A few days ago came news that American soldiers are to begin training the Ukrainian army this autumn. Given the Pentagon has been training the Ukrainian national guard since April, it is not too much to say Americans have assumed de facto control of the Ukrainian defense apparatus. And no wonder, given the well-known problems of corruption and incompetence in Ukraine’s military and a lack of will among troops when ordered to shoot their own countrymen.

This is the new micro picture. In the course of a few months, Pentagon and State have re-upped their effort to encourage the Poroshenko government to resolve its crisis with rebellious citizens in the east of Ukraine on the battlefield—foursquare in opposition to Franco-German efforts to fashion a negotiated settlement in concert with Moscow.  Washington thus fights two fronts in the Ukraine crisis, a point not to be missed.

As to the macro picture, it now shapes up as very macro indeed.

As noted in this space a few weeks ago, Defense Secretary Carter made a grand sweep through the frontline nations where NATO will now maintain battle-ready materiel. Here are the numbers behind the display: NATO has increased military exercises in close proximity to Russia’s western border from fewer than 100 last year—already an aggressive number—to more than 150. Reconnaissance flights and airborne exercises bumping up to Russian airspace have increased nearly tenfold.

NATO’s European missile defense system, while altered during Obama’s first term, proceeds apace—if you can believe it, still under the pretense that it is intended to protect the Continent from short-term missiles fired from Iran. Who is this fig leaf intended to fool, you have to wonder. I doubt even Tom Friedman takes it seriously.

Is the Russian military in an expansionary mode? You bet: new missile defense systems, a rapid reaction force increasing to 60,000, new tank and artillery units, air force upgrades. The country’s borders start to bristle, and for the same reason they did during the Cold War decades: Russia’s perception of a NATO threat on its borders is altogether realistic. Only ideologues given to subjective reasoning and allergic to historical causality—not to mention maps—could possibly think otherwise.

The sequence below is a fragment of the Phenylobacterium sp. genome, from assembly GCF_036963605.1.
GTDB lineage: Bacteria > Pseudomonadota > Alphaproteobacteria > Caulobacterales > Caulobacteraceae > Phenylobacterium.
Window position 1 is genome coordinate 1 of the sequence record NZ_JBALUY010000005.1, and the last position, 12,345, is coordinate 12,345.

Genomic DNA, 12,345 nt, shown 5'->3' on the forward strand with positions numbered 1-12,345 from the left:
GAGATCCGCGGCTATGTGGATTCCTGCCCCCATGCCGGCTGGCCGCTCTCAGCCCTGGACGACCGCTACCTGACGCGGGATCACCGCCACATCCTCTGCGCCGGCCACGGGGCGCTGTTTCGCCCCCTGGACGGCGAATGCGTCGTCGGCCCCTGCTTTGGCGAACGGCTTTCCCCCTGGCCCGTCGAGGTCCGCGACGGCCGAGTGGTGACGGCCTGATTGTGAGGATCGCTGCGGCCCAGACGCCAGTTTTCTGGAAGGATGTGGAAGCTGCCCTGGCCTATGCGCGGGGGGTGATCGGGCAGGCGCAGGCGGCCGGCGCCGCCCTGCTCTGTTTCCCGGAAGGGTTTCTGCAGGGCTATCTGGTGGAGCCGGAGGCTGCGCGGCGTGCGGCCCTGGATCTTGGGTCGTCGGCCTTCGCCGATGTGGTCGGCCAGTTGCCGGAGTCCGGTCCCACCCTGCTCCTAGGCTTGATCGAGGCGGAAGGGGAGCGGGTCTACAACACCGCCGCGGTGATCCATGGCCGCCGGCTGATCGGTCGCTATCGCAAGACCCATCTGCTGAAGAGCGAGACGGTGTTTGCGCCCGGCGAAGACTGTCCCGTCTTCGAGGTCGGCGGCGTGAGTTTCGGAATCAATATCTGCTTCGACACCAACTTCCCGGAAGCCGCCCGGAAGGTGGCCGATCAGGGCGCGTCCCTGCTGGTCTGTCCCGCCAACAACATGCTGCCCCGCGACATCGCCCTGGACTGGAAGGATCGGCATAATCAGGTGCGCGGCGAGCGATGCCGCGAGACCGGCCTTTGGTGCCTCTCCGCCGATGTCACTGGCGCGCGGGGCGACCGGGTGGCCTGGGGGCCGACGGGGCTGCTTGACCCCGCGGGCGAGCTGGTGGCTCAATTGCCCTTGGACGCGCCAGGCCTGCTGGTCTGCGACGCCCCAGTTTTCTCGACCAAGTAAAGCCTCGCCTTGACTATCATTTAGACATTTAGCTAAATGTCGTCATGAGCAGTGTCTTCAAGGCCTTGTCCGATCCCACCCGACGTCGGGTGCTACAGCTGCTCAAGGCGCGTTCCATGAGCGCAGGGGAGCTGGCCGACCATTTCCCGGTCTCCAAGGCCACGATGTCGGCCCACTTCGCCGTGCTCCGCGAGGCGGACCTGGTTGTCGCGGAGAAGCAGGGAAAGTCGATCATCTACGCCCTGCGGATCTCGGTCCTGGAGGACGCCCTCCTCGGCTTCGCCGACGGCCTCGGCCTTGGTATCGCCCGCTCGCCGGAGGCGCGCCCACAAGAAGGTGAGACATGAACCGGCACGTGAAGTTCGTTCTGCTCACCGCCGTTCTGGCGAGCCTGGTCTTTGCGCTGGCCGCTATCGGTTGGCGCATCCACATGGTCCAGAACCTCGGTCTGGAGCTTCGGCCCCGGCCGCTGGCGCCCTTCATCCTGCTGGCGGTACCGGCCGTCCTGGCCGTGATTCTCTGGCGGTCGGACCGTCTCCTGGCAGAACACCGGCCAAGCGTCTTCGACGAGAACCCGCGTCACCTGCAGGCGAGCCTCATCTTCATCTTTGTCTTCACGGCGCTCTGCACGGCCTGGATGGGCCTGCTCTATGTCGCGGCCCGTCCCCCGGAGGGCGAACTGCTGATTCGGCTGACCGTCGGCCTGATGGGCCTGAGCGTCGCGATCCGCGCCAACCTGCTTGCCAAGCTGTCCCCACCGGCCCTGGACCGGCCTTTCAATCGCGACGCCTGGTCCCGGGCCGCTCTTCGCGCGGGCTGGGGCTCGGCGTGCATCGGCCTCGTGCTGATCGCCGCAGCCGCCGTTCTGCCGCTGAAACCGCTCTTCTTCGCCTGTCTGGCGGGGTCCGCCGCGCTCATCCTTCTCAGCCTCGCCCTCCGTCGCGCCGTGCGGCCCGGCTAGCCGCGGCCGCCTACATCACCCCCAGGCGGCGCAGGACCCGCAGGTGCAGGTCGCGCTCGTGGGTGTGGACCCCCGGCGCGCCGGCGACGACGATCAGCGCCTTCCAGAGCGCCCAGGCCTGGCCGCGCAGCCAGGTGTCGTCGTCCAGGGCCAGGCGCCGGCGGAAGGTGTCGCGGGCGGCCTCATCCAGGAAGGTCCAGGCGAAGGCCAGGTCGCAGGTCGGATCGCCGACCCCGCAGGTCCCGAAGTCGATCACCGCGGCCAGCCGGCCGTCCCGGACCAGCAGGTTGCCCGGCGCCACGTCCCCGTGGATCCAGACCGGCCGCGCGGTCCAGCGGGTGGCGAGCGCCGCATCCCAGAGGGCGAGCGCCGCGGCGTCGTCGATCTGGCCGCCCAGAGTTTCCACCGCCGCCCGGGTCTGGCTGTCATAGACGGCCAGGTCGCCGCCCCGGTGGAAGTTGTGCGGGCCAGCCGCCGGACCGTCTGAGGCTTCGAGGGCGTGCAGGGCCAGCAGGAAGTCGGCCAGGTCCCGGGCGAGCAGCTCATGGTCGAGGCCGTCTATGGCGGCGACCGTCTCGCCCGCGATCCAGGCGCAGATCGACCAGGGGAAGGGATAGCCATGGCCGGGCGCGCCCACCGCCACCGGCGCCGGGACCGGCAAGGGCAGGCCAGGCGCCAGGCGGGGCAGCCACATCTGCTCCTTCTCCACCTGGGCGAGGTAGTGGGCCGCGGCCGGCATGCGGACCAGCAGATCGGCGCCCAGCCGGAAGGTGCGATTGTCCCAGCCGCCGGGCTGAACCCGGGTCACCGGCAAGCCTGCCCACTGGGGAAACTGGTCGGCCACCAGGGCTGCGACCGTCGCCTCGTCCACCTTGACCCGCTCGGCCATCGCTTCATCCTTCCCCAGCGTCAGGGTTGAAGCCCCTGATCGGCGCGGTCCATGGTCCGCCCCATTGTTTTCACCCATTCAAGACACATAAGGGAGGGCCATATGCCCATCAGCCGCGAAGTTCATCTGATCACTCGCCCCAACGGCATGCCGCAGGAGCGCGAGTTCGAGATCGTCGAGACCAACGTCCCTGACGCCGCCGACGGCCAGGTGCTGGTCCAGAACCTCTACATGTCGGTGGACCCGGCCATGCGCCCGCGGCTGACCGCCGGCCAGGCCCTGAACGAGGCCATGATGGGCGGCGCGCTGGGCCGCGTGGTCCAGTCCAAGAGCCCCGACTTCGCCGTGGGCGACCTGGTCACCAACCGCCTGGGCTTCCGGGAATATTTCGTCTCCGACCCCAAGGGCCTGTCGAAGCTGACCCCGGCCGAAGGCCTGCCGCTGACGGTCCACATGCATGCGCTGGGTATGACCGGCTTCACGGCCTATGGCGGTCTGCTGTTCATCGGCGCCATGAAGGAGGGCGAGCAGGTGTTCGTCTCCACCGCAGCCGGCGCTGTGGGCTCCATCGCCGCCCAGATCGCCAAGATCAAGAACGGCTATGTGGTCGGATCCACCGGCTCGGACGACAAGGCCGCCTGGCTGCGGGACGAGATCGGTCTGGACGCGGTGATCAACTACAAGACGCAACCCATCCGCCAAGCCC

*  *  *

The timing here is remarkable. Kerry, the Europeans, Russians and Chinese signed an historically important accord governing Iran’s nuclear program on July 14. Obama thereupon praised Putin for his cooperation—and it was key in getting the deal done. Lavrov, as Kerry recognizes, is a gifted diplomat.

Two weeks and two days later Treasury names 26 more Russian individuals and companies to its sanctions list. So far as I can make out, this was entirely out of the blue, in response to nothing.

“Treasury Department officials made no reference to the Iran deal in their announcement, or in a conference call with reporters,” the Times reported. I am sure they did not. They described the list as a “routine step,” The Times added. I am sure it was not.

The usual explanation for these things—bureaucratic muddle, officials in one cabinet silo declining to cooperate with those in another—does not plug in this time. I put this move down to either (1) another sop to Washington warmongers, (2) a good-cop, bad-cop routine the administration is trying on, (3) another skirmish in which the Kerry camp failed to prevail, or (3) an outmoded notion of impunity wherein American officials think they can do anything to anybody and there will be no comeback.